I'll be honest—I've never been a huge fan of camping. It's not that I have anything against nature, I'm just partial to showering and sleeping in my own bed. In fact, the only part of camping I've ever really enjoyed is sitting around a campfire. Outdoor fires are perfect for socializing and cooking hot dogs, but they're also great at helping remove one of camping's biggest annoyances.

How To: Tie two ropes together with different knots

For those who didn't learn any knot-tying skills in scouts, or have forgotten them all now, this video demonstration shows how to do knots from basic to more advanced knots such as Sheet Bend, Fisherman's Knot, Square Knot and Thief's Knot. Knot tying is essential for camping, sailing, fishing, and even when you least suspect it. Watch this video camping and outdoor preparation tutorial and learn how to tie two ropes together with several different styles of knots.

How To: Properly adjust a hiking backpack

In this video tutorial, viewers learn how to adjust a hiking backpack. Begin by loosening all the straps on the backpack. Then load the backpack onto yourself. Have the majority weight of the backpack on the hips. Tighten the hip belt and strap it around the hips. Make adjustments on the shoulder straps. Pull down the load lifters. Finish by tighten and connecting the sternum strap. This video will benefit those viewers who are planning to camp and learn how to survive in the wilderness, and ...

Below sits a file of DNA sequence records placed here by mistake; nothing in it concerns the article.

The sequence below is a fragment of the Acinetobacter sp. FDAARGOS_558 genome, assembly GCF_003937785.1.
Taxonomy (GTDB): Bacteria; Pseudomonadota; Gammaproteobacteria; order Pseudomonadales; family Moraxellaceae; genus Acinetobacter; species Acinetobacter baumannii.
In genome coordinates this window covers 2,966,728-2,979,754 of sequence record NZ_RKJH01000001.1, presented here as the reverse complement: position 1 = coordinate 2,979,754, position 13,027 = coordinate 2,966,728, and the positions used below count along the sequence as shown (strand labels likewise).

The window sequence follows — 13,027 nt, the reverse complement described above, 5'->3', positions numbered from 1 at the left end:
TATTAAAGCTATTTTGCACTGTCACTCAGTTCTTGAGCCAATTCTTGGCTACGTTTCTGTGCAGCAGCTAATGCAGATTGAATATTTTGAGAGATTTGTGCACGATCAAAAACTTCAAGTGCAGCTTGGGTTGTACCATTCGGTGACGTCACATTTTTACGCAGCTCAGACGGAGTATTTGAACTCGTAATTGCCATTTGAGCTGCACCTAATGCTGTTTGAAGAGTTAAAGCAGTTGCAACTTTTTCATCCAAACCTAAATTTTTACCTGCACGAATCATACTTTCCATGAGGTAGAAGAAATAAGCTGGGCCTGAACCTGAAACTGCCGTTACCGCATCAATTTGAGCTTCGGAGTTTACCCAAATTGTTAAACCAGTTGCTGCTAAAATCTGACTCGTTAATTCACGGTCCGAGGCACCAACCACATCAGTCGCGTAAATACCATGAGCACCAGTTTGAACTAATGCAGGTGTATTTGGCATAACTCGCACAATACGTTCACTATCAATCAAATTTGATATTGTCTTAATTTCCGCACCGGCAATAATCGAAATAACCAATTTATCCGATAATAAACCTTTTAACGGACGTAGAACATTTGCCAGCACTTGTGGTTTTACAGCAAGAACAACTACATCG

How To: Make a fire with chapstick and cottonballs

This is a survival video which shows how to make a fire out of chap stick and cotton balls. This is called the wicks/wax principle. For the wick, cotton balls are used. For the wax, any petroleum based product is good. In this case chap stick is used. Take a big chunk of chap stick out of the tube, about 1 inch. Smear the chap stick into the cotton ball. This will evenly distribute the chap stick throughout the cotton ball. Spread out the chap stick filled cotton ball so that it creates a big...

How To: Pan for gold in a lake

In this Outdoor Recreation video tutorial you will learn how to pan for gold in a lake. You will need the sand that you mined for gold. Put some sand in a pan, put water in the pan and mix it with your hands. Then stir the pan underwater. Loosen the sand with your fingers and keep stirring the pan. Gold being heavy, this will make the gold to settle down at the bottom of the pan and the dirt will remain on top. Then give the pan a good shake and tap it at the bottom. Now you pan the dirt out....

How To: Use a propane tree to operate a camp stove and light

In this tutorial, we learn how to use a propane tree to operate a camp stove. Start off with your propane tree that connects together simply. Attach this to the propane adapter so you can use the propane for both the stove and lantern. The lantern will be able to stay on around 10 minutes with the tree. Next, connect the eight foot adapter to the propane tree and place it on an attachment into the stove to use for heat. It only takes about five minutes to hook all of this up, and it will maxi...

How To: Bundle kindling